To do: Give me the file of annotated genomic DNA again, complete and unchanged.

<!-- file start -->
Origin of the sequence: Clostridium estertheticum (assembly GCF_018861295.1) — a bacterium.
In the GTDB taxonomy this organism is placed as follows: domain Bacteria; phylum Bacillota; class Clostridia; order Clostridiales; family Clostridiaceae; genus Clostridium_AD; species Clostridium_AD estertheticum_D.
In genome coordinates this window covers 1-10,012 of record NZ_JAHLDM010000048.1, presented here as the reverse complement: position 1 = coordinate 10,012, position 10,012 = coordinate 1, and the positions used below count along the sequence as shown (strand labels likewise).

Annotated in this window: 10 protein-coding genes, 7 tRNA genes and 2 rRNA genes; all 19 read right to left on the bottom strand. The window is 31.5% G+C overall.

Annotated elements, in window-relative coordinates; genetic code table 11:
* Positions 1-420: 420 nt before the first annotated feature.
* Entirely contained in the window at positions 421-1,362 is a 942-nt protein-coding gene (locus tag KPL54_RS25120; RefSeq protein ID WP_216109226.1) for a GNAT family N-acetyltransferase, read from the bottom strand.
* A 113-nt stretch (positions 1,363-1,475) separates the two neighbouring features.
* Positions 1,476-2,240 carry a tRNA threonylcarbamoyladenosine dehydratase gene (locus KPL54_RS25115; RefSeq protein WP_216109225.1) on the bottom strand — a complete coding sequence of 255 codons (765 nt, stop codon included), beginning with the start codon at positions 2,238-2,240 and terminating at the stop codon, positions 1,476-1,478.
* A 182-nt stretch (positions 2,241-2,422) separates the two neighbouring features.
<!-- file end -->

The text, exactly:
Origin of the sequence: Clostridium estertheticum (assembly GCF_018861295.1) — a bacterium.
In the GTDB taxonomy this organism is placed as follows: domain Bacteria; phylum Bacillota; class Clostridia; order Clostridiales; family Clostridiaceae; genus Clostridium_AD; species Clostridium_AD estertheticum_D.
In genome coordinates this window covers 1-10,012 of record NZ_JAHLDM010000048.1, presented here as the reverse complement: position 1 = coordinate 10,012, position 10,012 = coordinate 1, and the positions used below count along the sequence as shown (strand labels likewise).

Annotated in this window: 10 protein-coding genes, 7 tRNA genes and 2 rRNA genes; all 19 read right to left on the bottom strand. The window is 31.5% G+C overall.

Annotated elements, in window-relative coordinates; genetic code table 11:
* Positions 1-420: 420 nt before the first annotated feature.
* Entirely contained in the window at positions 421-1,362 is a 942-nt protein-coding gene (locus tag KPL54_RS25120; RefSeq protein ID WP_216109226.1) for a GNAT family N-acetyltransferase, read from the bottom strand.
* A 113-nt stretch (positions 1,363-1,475) separates the two neighbouring features.
* Positions 1,476-2,240 carry a tRNA threonylcarbamoyladenosine dehydratase gene (locus KPL54_RS25115; RefSeq protein WP_216109225.1) on the bottom strand — a complete coding sequence of 255 codons (765 nt, stop codon included), beginning with the start codon at positions 2,238-2,240 and terminating at the stop codon, positions 1,476-1,478.
* A 182-nt stretch (positions 2,241-2,422) separates the two neighbouring features.